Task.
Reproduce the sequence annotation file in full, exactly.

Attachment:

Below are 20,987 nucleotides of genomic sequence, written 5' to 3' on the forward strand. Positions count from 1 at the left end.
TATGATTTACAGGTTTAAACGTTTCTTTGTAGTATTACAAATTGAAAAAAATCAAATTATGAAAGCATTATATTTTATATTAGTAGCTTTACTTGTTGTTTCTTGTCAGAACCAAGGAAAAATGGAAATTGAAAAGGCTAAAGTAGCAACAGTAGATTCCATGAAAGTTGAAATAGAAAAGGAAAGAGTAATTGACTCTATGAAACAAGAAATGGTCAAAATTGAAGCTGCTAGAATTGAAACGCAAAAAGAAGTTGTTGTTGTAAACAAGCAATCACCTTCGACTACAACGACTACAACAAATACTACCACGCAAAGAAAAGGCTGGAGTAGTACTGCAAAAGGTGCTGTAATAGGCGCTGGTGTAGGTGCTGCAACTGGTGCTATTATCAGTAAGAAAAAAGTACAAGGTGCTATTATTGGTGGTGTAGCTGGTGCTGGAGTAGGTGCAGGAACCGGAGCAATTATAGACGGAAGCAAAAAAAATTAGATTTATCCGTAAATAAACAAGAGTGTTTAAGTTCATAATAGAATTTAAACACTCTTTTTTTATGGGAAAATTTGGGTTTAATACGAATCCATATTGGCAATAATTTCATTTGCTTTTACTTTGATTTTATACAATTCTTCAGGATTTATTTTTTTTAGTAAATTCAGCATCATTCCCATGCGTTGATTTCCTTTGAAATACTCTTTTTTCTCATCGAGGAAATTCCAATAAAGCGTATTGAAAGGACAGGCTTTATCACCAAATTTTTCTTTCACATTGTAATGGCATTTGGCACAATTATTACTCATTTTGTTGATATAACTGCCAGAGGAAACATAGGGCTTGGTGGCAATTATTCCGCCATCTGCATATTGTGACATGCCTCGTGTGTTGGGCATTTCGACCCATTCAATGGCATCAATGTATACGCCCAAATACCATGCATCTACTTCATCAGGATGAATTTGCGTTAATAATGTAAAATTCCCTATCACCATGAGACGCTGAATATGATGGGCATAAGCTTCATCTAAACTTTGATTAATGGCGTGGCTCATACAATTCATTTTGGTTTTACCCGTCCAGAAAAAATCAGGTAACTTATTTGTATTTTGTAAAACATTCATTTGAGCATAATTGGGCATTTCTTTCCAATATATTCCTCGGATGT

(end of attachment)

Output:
Below are 20,987 nucleotides of genomic sequence, written 5' to 3' on the forward strand. Positions count from 1 at the left end.
TATGATTTACAGGTTTAAACGTTTCTTTGTAGTATTACAAATTGAAAAAAATCAAATTATGAAAGCATTATATTTTATATTAGTAGCTTTACTTGTTGTTTCTTGTCAGAACCAAGGAAAAATGGAAATTGAAAAGGCTAAAGTAGCAACAGTAGATTCCATGAAAGTTGAAATAGAAAAGGAAAGAGTAATTGACTCTATGAAACAAGAAATGGTCAAAATTGAAGCTGCTAGAATTGAAACGCAAAAAGAAGTTGTTGTTGTAAACAAGCAATCACCTTCGACTACAACGACTACAACAAATACTACCACGCAAAGAAAAGGCTGGAGTAGTACTGCAAAAGGTGCTGTAATAGGCGCTGGTGTAGGTGCTGCAACTGGTGCTATTATCAGTAAGAAAAAAGTACAAGGTGCTATTATTGGTGGTGTAGCTGGTGCTGGAGTAGGTGCAGGAACCGGAGCAATTATAGACGGAAGCAAAAAAAATTAGATTTATCCGTAAATAAACAAGAGTGTTTAAGTTCATAATAGAATTTAAACACTCTTTTTTTATGGGAAAATTTGGGTTTAATACGAATCCATATTGGCAATAATTTCATTTGCTTTTACTTTGATTTTATACAATTCTTCAGGATTTATTTTTTTTAGTAAATTCAGCATCATTCCCATGCGTTGATTTCCTTTGAAATACTCTTTTTTCTCATCGAGGAAATTCCAATAAAGCGTATTGAAAGGACAGGCTTTATCACCAAATTTTTCTTTCACATTGTAATGGCATTTGGCACAATTATTACTCATTTTGTTGATATAACTGCCAGAGGAAACATAGGGCTTGGTGGCAATTATTCCGCCATCTGCATATTGTGACATGCCTCGTGTGTTGGGCATTTCGACCCATTCAATGGCATCAATGTATACGCCCAAATACCATGCATCTACTTCATCAGGATGAATTTGCGTTAATAATGTAAAATTCCCTATCACCATGAGACGCTGAATATGATGGGCATAAGCTTCATCTAAACTTTGATTAATGGCGTGGCTCATACAATTCATTTTGGTTTTACCCGTCCAGAAAAAATCAGGTAACTTATTTGTATTTTGTAAAACATTCATTTGAGCATAATTGGGCATTTCTTTCCAATATATTCCTCGGATGT